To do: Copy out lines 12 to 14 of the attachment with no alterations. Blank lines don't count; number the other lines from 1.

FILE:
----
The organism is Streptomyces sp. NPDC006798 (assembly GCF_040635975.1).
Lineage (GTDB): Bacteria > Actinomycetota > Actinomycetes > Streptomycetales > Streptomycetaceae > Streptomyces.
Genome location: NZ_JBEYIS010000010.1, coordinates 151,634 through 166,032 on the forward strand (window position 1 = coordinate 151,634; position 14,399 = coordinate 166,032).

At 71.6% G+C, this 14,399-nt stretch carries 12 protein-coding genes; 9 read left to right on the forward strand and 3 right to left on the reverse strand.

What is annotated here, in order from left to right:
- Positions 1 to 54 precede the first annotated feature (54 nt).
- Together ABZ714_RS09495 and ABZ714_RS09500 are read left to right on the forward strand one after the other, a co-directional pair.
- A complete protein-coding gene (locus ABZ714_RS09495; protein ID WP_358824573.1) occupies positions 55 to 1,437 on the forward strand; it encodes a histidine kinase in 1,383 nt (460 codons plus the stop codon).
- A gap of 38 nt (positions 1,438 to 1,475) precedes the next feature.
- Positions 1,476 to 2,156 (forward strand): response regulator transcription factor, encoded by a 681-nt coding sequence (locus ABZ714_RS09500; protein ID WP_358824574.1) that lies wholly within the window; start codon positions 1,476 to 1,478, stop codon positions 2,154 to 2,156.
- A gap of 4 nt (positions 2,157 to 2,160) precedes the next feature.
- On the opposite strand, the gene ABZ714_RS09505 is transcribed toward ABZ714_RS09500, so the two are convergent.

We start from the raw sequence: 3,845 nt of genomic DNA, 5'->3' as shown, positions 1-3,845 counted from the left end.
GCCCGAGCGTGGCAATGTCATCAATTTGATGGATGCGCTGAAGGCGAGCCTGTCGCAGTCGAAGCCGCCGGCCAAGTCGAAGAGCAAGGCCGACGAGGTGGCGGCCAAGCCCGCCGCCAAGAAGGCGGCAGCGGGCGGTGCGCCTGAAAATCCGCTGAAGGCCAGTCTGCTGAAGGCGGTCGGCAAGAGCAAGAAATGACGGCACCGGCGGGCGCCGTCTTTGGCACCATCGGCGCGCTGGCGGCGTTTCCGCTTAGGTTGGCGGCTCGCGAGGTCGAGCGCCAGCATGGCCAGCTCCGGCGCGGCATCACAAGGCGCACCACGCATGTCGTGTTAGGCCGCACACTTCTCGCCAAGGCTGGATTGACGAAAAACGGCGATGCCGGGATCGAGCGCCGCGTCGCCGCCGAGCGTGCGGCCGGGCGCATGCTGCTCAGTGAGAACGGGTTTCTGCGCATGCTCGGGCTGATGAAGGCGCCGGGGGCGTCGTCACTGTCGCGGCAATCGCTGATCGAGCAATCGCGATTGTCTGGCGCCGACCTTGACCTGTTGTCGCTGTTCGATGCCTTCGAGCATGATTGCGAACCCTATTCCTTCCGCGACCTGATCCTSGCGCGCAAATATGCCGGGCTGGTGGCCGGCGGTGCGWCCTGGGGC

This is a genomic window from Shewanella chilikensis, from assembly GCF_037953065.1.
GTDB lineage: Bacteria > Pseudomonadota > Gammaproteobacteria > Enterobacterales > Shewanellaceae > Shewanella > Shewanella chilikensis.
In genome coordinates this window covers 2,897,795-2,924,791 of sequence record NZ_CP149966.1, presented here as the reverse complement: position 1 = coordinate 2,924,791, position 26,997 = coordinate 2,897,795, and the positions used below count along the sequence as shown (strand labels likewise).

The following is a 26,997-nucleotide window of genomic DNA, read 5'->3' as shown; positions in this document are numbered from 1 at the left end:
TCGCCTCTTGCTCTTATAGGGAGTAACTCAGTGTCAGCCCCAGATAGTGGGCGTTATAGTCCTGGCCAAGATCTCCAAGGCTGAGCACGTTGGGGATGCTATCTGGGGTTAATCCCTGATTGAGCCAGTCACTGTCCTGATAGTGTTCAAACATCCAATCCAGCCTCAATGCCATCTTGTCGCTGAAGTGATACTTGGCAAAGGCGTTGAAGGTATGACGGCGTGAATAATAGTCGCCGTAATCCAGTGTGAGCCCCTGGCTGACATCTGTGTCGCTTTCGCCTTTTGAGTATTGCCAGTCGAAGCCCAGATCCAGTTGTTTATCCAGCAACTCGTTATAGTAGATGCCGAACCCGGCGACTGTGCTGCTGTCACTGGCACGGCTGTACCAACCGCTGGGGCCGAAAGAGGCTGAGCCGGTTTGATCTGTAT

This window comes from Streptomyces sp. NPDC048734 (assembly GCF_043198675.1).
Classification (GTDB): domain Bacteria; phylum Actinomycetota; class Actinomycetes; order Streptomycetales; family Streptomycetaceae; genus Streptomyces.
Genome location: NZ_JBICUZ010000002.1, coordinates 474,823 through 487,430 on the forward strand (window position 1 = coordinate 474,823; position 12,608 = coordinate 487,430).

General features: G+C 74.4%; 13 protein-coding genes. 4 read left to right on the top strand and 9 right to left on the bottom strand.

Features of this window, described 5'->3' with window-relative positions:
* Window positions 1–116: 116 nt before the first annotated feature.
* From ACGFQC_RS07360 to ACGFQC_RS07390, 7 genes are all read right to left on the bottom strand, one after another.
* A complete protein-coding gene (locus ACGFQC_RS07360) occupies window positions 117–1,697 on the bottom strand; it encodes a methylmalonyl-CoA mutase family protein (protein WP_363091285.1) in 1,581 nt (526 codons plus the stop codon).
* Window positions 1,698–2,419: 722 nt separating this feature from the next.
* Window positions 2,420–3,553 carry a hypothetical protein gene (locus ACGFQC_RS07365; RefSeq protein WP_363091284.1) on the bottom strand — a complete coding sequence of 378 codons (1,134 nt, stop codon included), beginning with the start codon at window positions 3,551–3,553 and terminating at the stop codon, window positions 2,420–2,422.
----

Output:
- On the opposite strand, the gene ABZ714_RS09505 is transcribed toward ABZ714_RS09500, so the two are convergent.

We start from the raw sequence: 3,845 nt of genomic DNA, 5'->3' as shown, positions 1-3,845 counted from the left end.
GCCCGAGCGTGGCAATGTCATCAATTTGATGGATGCGCTGAAGGCGAGCCTGTCGCAGTCGAAGCCGCCGGCCAAGTCGAAGAGCAAGGCCGACGAGGTGGCGGCCAAGCCCGCCGCCAAGAAGGCGGCAGCGGGCGGTGCGCCTGAAAATCCGCTGAAGGCCAGTCTGCTGAAGGCGGTCGGCAAGAGCAAGAAATGACGGCACCGGCGGGCGCCGTCTTTGGCACCATCGGCGCGCTGGCGGCGTTTCCGCTTAGGTTGGCGGCTCGCGAGGTCGAGCGCCAGCATGGCCAGCTCCGGCGCGGCATCACAAGGCGCACCACGCATGTCGTGTTAGGCCGCACACTTCTCGCCAAGGCTGGATTGACGAAAAACGGCGATGCCGGGATCGAGCGCCGCGTCGCCGCCGAGCGTGCGGCCGGGCGCATGCTGCTCAGTGAGAACGGGTTTCTGCGCATGCTCGGGCTGATGAAGGCGCCGGGGGCGTCGTCACTGTCGCGGCAATCGCTGATCGAGCAATCGCGATTGTCTGGCGCCGACCTTGACCTGTTGTCGCTGTTCGATGCCTTCGAGCATGATTGCGAACCCTATTCCTTCCGCGACCTGATCCTSGCGCGCAAATATGCCGGGCTGGTGGCCGGCGGTGCGWCCTGGGGC